Social Security Three-Step

by Kieran Healy on February 4, 2005

Matt Yglesias explains what Bush’s three-step plan for Social Security entails, “in terms adapted to the meanest understanding”: It’s a very good post, and you should read it. Regular observers of the present administration will not be surprised to find that by the end, Matt is saying things like this:

bq. If you are in the top one or two percent of the income pyramid, this may be a good deal for you anyway since phase one allows you to keep your income taxes lower. The other 99-98 percent of us are getting the shaft. … This is also good for you if you are a manager or major stockholder in a company that will be managing the private accounts. It also might be good for you if you own a great deal of stock already (i.e., you’re rich!) and this program winds up increasing the share of national wealth invested in the stock market.

Funny how analyses of recent domestic policy always tend to conclude along those lines. It’s almost like there’s a pattern or something.



crayz 02.04.05 at 4:32 am

I honestly struggle to connect things like Iraq, the medicare debacle, and now this.

About the only two threads I can find are total incompetance or depraved greed/plutocracy…maybe both?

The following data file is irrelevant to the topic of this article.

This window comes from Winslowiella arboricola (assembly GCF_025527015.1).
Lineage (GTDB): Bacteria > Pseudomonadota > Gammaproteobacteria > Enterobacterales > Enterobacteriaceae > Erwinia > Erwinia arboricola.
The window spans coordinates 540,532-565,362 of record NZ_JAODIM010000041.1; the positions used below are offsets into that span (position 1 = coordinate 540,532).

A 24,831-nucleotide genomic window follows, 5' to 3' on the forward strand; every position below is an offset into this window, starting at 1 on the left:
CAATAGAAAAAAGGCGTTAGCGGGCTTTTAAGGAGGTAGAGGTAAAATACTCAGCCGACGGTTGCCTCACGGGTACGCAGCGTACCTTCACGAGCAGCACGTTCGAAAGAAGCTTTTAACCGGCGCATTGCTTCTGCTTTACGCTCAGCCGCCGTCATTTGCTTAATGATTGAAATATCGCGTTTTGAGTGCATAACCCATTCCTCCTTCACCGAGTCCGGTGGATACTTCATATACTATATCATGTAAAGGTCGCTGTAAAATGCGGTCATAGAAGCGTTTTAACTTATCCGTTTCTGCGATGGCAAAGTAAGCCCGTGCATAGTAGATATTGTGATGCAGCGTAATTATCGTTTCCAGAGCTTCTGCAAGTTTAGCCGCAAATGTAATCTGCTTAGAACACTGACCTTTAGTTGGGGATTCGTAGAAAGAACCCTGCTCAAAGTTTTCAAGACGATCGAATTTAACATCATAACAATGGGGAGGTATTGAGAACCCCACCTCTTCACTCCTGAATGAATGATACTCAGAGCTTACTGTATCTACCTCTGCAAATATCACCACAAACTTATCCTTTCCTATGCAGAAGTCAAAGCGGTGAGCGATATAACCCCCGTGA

yoyo 02.04.05 at 4:40 am

if a plan inflates stock prices, this will lower the divident payout relative to purchase price, thus making return to your investment lower than in the past. stock return will be high for the phase-in period, when money flows in to purchase stocks. once the in and outflows from SS reach equilibrium, the even higher PE ration will result in terrible returns.

no free lunch. unless you are buddies with BUsh


eric 02.04.05 at 5:51 am

Watch out for all of the pitfalls of this plan.

1) “real rate of return” = Inflation + … so when they say 3% real rate of return that’s ( right now ) 3.32+3 = 6.32 and rising. S&P 500’s historical rate of return over 55 years os only ~8.1 percent leaving a rise of inflation of less than 2 points could sink your benifits to below the guarnteed levels.

2) Oh, don’t forget disiability and life insurance so that %3 real rate of return becomes… 3.32 + 3 + premuims for disability and life insurance. That would mean that your investments today would have to best 7 or 8 APR just to keep up with the benifits of social security.

3) Inflation will more than likley rise dramatically under this plan because of the debt the US govt will be under by financing it.

4) Let’s just face facts, by the time this is over the general public will think that Social Security was designed by “Bin Forgoten” as a way to subvert the american people and subjugate them. Or there are WMD hiding in the trust fund system.


Maynard Handley 02.04.05 at 6:01 am